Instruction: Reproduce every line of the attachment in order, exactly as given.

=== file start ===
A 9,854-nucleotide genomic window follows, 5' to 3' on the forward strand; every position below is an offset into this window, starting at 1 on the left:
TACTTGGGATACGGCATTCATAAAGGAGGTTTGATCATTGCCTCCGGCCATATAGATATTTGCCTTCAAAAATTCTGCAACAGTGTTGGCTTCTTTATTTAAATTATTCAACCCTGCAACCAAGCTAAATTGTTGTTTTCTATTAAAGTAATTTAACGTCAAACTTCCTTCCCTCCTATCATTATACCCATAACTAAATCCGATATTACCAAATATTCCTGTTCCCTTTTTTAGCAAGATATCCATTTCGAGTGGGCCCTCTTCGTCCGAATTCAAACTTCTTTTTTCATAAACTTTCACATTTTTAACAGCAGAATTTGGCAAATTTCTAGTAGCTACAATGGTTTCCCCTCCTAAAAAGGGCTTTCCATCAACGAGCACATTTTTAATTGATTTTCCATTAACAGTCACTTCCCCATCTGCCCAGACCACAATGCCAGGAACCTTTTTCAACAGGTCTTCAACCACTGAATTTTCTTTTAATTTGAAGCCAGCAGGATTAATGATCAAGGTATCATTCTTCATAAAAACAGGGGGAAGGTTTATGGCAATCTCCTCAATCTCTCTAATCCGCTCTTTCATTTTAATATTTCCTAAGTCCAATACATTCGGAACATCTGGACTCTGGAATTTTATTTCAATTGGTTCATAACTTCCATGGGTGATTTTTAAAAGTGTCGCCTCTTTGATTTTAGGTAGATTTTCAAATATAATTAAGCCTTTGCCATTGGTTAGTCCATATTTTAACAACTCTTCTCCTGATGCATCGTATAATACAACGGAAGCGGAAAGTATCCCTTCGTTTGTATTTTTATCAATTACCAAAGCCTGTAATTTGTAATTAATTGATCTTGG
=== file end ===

A 9,854-nucleotide genomic window follows, 5' to 3' on the forward strand; every position below is an offset into this window, starting at 1 on the left:
TACTTGGGATACGGCATTCATAAAGGAGGTTTGATCATTGCCTCCGGCCATATAGATATTTGCCTTCAAAAATTCTGCAACAGTGTTGGCTTCTTTATTTAAATTATTCAACCCTGCAACCAAGCTAAATTGTTGTTTTCTATTAAAGTAATTTAACGTCAAACTTCCTTCCCTCCTATCATTATACCCATAACTAAATCCGATATTACCAAATATTCCTGTTCCCTTTTTTAGCAAGATATCCATTTCGAGTGGGCCCTCTTCGTCCGAATTCAAACTTCTTTTTTCATAAACTTTCACATTTTTAACAGCAGAATTTGGCAAATTTCTAGTAGCTACAATGGTTTCCCCTCCTAAAAAGGGCTTTCCATCAACGAGCACATTTTTAATTGATTTTCCATTAACAGTCACTTCCCCATCTGCCCAGACCACAATGCCAGGAACCTTTTTCAACAGGTCTTCAACCACTGAATTTTCTTTTAATTTGAAGCCAGCAGGATTAATGATCAAGGTATCATTCTTCATAAAAACAGGGGGAAGGTTTATGGCAATCTCCTCAATCTCTCTAATCCGCTCTTTCATTTTAATATTTCCTAAGTCCAATACATTCGGAACATCTGGACTCTGGAATTTTATTTCAATTGGTTCATAACTTCCATGGGTGATTTTTAAAAGTGTCGCCTCTTTGATTTTAGGTAGATTTTCAAATATAATTAAGCCTTTGCCATTGGTTAGTCCATATTTTAACAACTCTTCTCCTGATGCATCGTATAATACAACGGAAGCGGAAAGTATCCCTTCGTTTGTATTTTTATCAATTACCAAAGCCTGTAATTTGTAATTAATTGATCTTGG